Lincoln loved our patent system, Let’s not tear it down

By Joseph Allen
November 22, 2015

EDITORIAL NOTE: This article is adapted from the original version appearing in The Washington Post on November 16, 2015. It is published here with permission.

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Abraham Lincoln. The only U.S. President to be awarded a patent.

Abraham Lincoln once called the patent system one of the three greatest advances in human history, along with the discovery of America and the printing press. The U.S. was the first nation to allow commoners to own patents. Having a patent allowed the Wright brothers (two humble bicycle mechanics from Ohio) to beat Dr. Samuel Langley, their government-backed rival, to become the first to fly — and land — a heavier than air machine. Before then planes went up, but few walked away when they came back down.

Patents give inventors the right to control how their discoveries are used in exchange for telling the public how they work. This bargain increases knowledge and drives modern economies. Patents are supposed to shield entrepreneurs from having their inventions stolen by powerful competitors, but modern inventors now face a system that has broken its pledge. Rather than addressing the underlying problems, the pending patent reform legislation tilts the system even further against inventors.

If a patent cannot be effectively enforced, it has little value. Courts have made it almost impossible for patent owners to obtain injunctions that can stop the sale of products that infringe upon their inventions. Giant corporations employ “efficient infringement” strategies knowing they can make big money pirating patents, even if they get caught. Because it is so hard to recover damages, lawyers are often unwilling to defend inventors on a normal contingency fee system, and instead insist upon being paid up front for the considerable costs of an infringement trial.

It’s a grim world if you’re an American inventor hoping to safeguard your work — and it’s getting grimmer.


Congress has established an administrative process at the Patent and Trademark Office known as inter partes reviews to evaluate contested patents. Ironically, the same Office that awards patents does not assume they are valid in this review. Some call the process a “patent death squad,” because it strikes down 77 percent of the patent claims it reviews. It also drains badly needed cash from entrepreneurs: each review costs anywhere from $200,000 to over $1,000,000. Even if the patent is upheld, innovators lose time and money, commodities desperately needed to commercialize their inventions. It’s no wonder that a company’s stock can tank overnight if an IPR is filed against its patents.

Even worse, unscrupulous parties from around the world can initiate IPRs using fraudulent or deliberately misleading information without fear, because patent owners are prohibited by a court decision from suing to recover resulting economic damages.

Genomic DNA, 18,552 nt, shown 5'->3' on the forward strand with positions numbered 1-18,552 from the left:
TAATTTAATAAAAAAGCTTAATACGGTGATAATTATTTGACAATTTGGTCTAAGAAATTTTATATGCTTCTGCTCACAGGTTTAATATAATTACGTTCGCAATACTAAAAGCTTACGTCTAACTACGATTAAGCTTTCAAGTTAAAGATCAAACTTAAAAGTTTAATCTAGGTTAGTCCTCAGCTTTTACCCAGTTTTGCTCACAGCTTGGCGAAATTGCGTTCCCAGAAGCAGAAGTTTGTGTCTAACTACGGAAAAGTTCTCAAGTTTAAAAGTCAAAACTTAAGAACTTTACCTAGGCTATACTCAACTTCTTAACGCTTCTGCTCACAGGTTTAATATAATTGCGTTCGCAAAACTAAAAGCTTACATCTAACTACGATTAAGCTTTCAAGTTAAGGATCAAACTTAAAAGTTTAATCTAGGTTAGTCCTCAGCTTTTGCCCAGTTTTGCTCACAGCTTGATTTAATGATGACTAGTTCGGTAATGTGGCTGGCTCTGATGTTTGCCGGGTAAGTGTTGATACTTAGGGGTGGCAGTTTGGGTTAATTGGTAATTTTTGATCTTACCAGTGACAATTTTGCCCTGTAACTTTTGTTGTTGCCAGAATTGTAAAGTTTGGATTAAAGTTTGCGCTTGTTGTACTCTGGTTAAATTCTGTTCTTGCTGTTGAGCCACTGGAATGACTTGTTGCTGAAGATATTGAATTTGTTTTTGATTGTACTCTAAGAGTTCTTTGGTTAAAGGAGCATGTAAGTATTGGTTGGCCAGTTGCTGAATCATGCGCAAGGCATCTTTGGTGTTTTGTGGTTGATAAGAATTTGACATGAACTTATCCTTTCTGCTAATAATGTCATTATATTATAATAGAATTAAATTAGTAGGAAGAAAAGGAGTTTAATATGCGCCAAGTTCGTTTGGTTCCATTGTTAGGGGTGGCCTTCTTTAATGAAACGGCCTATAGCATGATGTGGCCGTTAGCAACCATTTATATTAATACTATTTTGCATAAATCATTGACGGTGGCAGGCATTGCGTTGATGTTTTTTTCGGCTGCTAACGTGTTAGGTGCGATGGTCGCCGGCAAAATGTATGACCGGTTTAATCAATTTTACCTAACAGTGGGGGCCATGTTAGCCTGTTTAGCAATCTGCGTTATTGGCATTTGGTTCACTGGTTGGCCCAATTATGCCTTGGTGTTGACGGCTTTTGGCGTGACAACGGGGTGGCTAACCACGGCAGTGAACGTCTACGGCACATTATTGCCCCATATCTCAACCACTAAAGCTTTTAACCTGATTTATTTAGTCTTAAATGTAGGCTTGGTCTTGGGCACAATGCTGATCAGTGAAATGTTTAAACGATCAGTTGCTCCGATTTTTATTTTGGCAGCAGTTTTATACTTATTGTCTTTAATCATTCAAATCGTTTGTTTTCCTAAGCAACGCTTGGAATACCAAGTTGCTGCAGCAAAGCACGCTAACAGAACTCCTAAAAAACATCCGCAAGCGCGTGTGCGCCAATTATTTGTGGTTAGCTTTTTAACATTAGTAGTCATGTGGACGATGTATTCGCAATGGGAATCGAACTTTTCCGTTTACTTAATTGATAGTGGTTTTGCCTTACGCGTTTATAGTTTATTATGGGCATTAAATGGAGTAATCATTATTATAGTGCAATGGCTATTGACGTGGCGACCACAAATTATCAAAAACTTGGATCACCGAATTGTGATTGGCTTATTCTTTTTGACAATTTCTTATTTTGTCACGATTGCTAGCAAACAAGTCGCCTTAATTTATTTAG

You might think these issues would be the focus of Congressional patent reform efforts — but you would be wrong. Intead, Congress is fixated on “patent trolls,” noxious, ill-defined entities threatening Mom and Pop retailers with bogus infringement suits unless they’re paid off. Tragically, the proposed solution harms legitimate patent owners more than trolls.

The latest patent reform bill in the House, called the Innovation Act, would force patent owners to pay their opponent’s legal bills if their infringement suit proved unsuccessful. This gives big businesses a formidable tool with which to intimidate inventors from enforcing their patents, as there’s always a chance that any lawsuit will fail. The expense of paying the legal fees of a giant corporation would bankrupt most small companies.

Compounding the problem, the legislation also makes those who back patent-based companies liable for these costs. This could be the death knell for university spin-off companies. Venture capitalists and angel investors would have to think long and hard before putting money into startups built around a patent. What inventor would go to their friends and family for support to launch a company knowing this sword hangs over their heads?

The result is a patent system in crisis, which threatens our economic future. Small businesses received 30 percent of U.S. patents in 2000. Last year the number plummeted to 19.5 percent. Small companies undertake the risk and expense of developing breakthrough technologies that made us the most prosperous nation in history. When they lose confidence in the patent system the country will suffer.

Emblazoned on the side of the Department of Commerce facing the White House are Lincoln’s words: “The patent system adds the fuel of interest to the fires of genius.” If we allow that fuel to rot, we will have no one to blame but ourselves. We would be better advised to restore the patent system that Honest Abe loved so much.

The Author

Joseph Allen

Joseph Allen is a Featured Contributor on IPWatchdog.com, and a 30-year veteran of national efforts to foster public/private sector commercialization partnerships, and author of numerous articles on technology management for national publications.

Joe served as a Professional Staff Member on the U.S. Senate Judiciary Committee with former Senator Birch Bayh (D-IN), and was instrumental in working behind the scenes to ensure passage of the historic Bayh-Dole Act. He is our resident Bayh-Dole expert, and will write frequently about Bayh-Dole and issues surrounding the commercialization of university research.

In 2008, Joe founded Allen & Associates, through which he offers consulting services assisting clients in technology transfer issues, including developing effective communication strategies with national policy makers.